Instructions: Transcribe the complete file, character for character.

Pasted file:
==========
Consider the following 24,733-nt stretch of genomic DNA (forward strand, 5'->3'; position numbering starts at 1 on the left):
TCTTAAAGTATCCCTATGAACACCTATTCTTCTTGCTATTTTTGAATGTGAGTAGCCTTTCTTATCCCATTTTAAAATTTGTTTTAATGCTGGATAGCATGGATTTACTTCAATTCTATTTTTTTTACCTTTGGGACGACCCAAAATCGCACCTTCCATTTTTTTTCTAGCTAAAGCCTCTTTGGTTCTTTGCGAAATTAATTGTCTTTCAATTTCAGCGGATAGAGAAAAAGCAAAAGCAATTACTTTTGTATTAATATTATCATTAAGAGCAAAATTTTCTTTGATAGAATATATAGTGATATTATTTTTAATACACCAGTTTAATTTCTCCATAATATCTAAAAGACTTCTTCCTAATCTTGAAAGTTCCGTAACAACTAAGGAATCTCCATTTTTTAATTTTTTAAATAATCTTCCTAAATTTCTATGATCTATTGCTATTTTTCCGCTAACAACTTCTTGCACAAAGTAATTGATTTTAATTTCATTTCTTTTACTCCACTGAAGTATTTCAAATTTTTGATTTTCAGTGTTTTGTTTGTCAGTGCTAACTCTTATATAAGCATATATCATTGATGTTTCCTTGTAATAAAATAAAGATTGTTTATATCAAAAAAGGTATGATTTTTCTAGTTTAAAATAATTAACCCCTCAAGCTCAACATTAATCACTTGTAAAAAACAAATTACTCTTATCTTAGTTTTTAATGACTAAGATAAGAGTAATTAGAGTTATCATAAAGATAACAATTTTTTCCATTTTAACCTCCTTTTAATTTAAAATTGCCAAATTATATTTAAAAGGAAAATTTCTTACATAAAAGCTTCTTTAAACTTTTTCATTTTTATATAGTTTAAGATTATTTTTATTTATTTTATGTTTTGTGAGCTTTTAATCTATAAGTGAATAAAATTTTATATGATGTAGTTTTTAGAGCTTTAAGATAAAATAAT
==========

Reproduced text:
Consider the following 24,733-nt stretch of genomic DNA (forward strand, 5'->3'; position numbering starts at 1 on the left):
TCTTAAAGTATCCCTATGAACACCTATTCTTCTTGCTATTTTTGAATGTGAGTAGCCTTTCTTATCCCATTTTAAAATTTGTTTTAATGCTGGATAGCATGGATTTACTTCAATTCTATTTTTTTTACCTTTGGGACGACCCAAAATCGCACCTTCCATTTTTTTTCTAGCTAAAGCCTCTTTGGTTCTTTGCGAAATTAATTGTCTTTCAATTTCAGCGGATAGAGAAAAAGCAAAAGCAATTACTTTTGTATTAATATTATCATTAAGAGCAAAATTTTCTTTGATAGAATATATAGTGATATTATTTTTAATACACCAGTTTAATTTCTCCATAATATCTAAAAGACTTCTTCCTAATCTTGAAAGTTCCGTAACAACTAAGGAATCTCCATTTTTTAATTTTTTAAATAATCTTCCTAAATTTCTATGATCTATTGCTATTTTTCCGCTAACAACTTCTTGCACAAAGTAATTGATTTTAATTTCATTTCTTTTACTCCACTGAAGTATTTCAAATTTTTGATTTTCAGTGTTTTGTTTGTCAGTGCTAACTCTTATATAAGCATATATCATTGATGTTTCCTTGTAATAAAATAAAGATTGTTTATATCAAAAAAGGTATGATTTTTCTAGTTTAAAATAATTAACCCCTCAAGCTCAACATTAATCACTTGTAAAAAACAAATTACTCTTATCTTAGTTTTTAATGACTAAGATAAGAGTAATTAGAGTTATCATAAAGATAACAATTTTTTCCATTTTAACCTCCTTTTAATTTAAAATTGCCAAATTATATTTAAAAGGAAAATTTCTTACATAAAAGCTTCTTTAAACTTTTTCATTTTTATATAGTTTAAGATTATTTTTATTTATTTTATGTTTTGTGAGCTTTTAATCTATAAGTGAATAAAATTTTATATGATGTAGTTTTTAGAGCTTTAAGATAAAATAAT